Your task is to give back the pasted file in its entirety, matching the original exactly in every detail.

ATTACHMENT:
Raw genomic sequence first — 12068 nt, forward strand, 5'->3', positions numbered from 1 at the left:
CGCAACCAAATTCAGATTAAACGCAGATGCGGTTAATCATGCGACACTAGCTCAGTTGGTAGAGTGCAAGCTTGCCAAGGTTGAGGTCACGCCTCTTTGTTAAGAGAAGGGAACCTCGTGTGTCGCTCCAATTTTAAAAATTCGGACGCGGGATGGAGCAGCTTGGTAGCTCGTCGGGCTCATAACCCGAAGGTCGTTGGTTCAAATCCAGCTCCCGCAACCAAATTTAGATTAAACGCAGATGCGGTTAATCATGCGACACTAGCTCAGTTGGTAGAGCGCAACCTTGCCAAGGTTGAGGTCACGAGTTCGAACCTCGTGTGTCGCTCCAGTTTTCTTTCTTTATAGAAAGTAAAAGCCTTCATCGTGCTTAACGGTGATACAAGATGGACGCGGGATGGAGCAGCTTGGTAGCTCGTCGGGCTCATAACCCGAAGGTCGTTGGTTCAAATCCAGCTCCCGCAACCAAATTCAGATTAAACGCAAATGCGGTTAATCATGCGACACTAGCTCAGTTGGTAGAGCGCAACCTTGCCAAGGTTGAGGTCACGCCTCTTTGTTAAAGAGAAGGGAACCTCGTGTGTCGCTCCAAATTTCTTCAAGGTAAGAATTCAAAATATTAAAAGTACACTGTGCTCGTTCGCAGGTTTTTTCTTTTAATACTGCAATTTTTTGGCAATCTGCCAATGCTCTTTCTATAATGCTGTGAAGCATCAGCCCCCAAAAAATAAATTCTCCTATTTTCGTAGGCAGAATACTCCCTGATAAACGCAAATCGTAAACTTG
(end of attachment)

Raw genomic sequence first — 12068 nt, forward strand, 5'->3', positions numbered from 1 at the left:
CGCAACCAAATTCAGATTAAACGCAGATGCGGTTAATCATGCGACACTAGCTCAGTTGGTAGAGTGCAAGCTTGCCAAGGTTGAGGTCACGCCTCTTTGTTAAGAGAAGGGAACCTCGTGTGTCGCTCCAATTTTAAAAATTCGGACGCGGGATGGAGCAGCTTGGTAGCTCGTCGGGCTCATAACCCGAAGGTCGTTGGTTCAAATCCAGCTCCCGCAACCAAATTTAGATTAAACGCAGATGCGGTTAATCATGCGACACTAGCTCAGTTGGTAGAGCGCAACCTTGCCAAGGTTGAGGTCACGAGTTCGAACCTCGTGTGTCGCTCCAGTTTTCTTTCTTTATAGAAAGTAAAAGCCTTCATCGTGCTTAACGGTGATACAAGATGGACGCGGGATGGAGCAGCTTGGTAGCTCGTCGGGCTCATAACCCGAAGGTCGTTGGTTCAAATCCAGCTCCCGCAACCAAATTCAGATTAAACGCAAATGCGGTTAATCATGCGACACTAGCTCAGTTGGTAGAGCGCAACCTTGCCAAGGTTGAGGTCACGCCTCTTTGTTAAAGAGAAGGGAACCTCGTGTGTCGCTCCAAATTTCTTCAAGGTAAGAATTCAAAATATTAAAAGTACACTGTGCTCGTTCGCAGGTTTTTTCTTTTAATACTGCAATTTTTTGGCAATCTGCCAATGCTCTTTCTATAATGCTGTGAAGCATCAGCCCCCAAAAAATAAATTCTCCTATTTTCGTAGGCAGAATACTCCCTGATAAACGCAAATCGTAAACTTG